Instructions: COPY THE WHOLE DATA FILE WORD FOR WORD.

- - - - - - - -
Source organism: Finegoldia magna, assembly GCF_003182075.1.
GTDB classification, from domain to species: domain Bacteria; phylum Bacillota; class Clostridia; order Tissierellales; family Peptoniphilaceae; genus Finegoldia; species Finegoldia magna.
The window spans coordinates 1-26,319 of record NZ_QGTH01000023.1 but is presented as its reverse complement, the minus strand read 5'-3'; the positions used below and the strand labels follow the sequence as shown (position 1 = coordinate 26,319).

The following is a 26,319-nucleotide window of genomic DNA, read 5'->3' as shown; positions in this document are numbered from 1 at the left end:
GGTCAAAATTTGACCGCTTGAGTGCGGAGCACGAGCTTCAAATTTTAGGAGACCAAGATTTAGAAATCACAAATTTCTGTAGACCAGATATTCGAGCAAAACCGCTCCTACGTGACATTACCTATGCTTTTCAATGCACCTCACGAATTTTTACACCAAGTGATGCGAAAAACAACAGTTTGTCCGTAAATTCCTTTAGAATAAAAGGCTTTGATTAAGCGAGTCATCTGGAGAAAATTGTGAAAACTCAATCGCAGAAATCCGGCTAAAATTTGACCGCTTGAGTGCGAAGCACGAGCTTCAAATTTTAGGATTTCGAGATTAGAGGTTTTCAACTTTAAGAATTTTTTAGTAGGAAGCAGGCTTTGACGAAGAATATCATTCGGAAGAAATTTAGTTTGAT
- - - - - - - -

Source organism: Finegoldia magna, assembly GCF_003182075.1.
GTDB classification, from domain to species: domain Bacteria; phylum Bacillota; class Clostridia; order Tissierellales; family Peptoniphilaceae; genus Finegoldia; species Finegoldia magna.
The window spans coordinates 1-26,319 of record NZ_QGTH01000023.1 but is presented as its reverse complement, the minus strand read 5'-3'; the positions used below and the strand labels follow the sequence as shown (position 1 = coordinate 26,319).

The following is a 26,319-nucleotide window of genomic DNA, read 5'->3' as shown; positions in this document are numbered from 1 at the left end:
GGTCAAAATTTGACCGCTTGAGTGCGGAGCACGAGCTTCAAATTTTAGGAGACCAAGATTTAGAAATCACAAATTTCTGTAGACCAGATATTCGAGCAAAACCGCTCCTACGTGACATTACCTATGCTTTTCAATGCACCTCACGAATTTTTACACCAAGTGATGCGAAAAACAACAGTTTGTCCGTAAATTCCTTTAGAATAAAAGGCTTTGATTAAGCGAGTCATCTGGAGAAAATTGTGAAAACTCAATCGCAGAAATCCGGCTAAAATTTGACCGCTTGAGTGCGAAGCACGAGCTTCAAATTTTAGGATTTCGAGATTAGAGGTTTTCAACTTTAAGAATTTTTTAGTAGGAAGCAGGCTTTGACGAAGAATATCATTCGGAAGAAATTTAGTTTGAT